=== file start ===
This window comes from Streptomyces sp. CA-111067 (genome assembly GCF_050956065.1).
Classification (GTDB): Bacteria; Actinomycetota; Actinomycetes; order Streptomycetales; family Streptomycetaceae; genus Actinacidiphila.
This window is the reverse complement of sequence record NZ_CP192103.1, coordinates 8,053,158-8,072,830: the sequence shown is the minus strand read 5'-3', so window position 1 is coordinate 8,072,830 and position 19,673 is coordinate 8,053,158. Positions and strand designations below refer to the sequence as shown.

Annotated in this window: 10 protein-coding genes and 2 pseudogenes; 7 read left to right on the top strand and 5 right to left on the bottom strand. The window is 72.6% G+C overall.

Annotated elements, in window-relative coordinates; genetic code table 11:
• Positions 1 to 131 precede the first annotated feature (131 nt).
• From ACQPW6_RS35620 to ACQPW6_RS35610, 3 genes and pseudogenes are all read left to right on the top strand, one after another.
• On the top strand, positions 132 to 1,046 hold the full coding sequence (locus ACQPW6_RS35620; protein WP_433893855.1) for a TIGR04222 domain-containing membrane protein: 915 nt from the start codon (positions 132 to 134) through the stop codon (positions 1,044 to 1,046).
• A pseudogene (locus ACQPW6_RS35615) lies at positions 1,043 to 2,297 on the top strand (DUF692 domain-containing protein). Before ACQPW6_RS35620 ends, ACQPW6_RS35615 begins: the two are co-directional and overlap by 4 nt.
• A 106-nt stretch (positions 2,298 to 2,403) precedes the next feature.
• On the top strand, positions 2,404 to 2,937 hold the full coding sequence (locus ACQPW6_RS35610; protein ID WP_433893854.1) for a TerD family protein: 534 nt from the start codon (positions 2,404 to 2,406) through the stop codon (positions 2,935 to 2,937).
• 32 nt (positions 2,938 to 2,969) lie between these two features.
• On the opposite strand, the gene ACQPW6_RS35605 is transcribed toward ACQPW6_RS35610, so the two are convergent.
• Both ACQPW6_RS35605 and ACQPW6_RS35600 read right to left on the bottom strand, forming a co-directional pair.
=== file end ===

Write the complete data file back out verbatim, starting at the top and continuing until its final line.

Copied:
This window comes from Streptomyces sp. CA-111067 (genome assembly GCF_050956065.1).
Classification (GTDB): Bacteria; Actinomycetota; Actinomycetes; order Streptomycetales; family Streptomycetaceae; genus Actinacidiphila.
This window is the reverse complement of sequence record NZ_CP192103.1, coordinates 8,053,158-8,072,830: the sequence shown is the minus strand read 5'-3', so window position 1 is coordinate 8,072,830 and position 19,673 is coordinate 8,053,158. Positions and strand designations below refer to the sequence as shown.

Annotated in this window: 10 protein-coding genes and 2 pseudogenes; 7 read left to right on the top strand and 5 right to left on the bottom strand. The window is 72.6% G+C overall.

Annotated elements, in window-relative coordinates; genetic code table 11:
• Positions 1 to 131 precede the first annotated feature (131 nt).
• From ACQPW6_RS35620 to ACQPW6_RS35610, 3 genes and pseudogenes are all read left to right on the top strand, one after another.
• On the top strand, positions 132 to 1,046 hold the full coding sequence (locus ACQPW6_RS35620; protein WP_433893855.1) for a TIGR04222 domain-containing membrane protein: 915 nt from the start codon (positions 132 to 134) through the stop codon (positions 1,044 to 1,046).
• A pseudogene (locus ACQPW6_RS35615) lies at positions 1,043 to 2,297 on the top strand (DUF692 domain-containing protein). Before ACQPW6_RS35620 ends, ACQPW6_RS35615 begins: the two are co-directional and overlap by 4 nt.
• A 106-nt stretch (positions 2,298 to 2,403) precedes the next feature.
• On the top strand, positions 2,404 to 2,937 hold the full coding sequence (locus ACQPW6_RS35610; protein ID WP_433893854.1) for a TerD family protein: 534 nt from the start codon (positions 2,404 to 2,406) through the stop codon (positions 2,935 to 2,937).
• 32 nt (positions 2,938 to 2,969) lie between these two features.
• On the opposite strand, the gene ACQPW6_RS35605 is transcribed toward ACQPW6_RS35610, so the two are convergent.
• Both ACQPW6_RS35605 and ACQPW6_RS35600 read right to left on the bottom strand, forming a co-directional pair.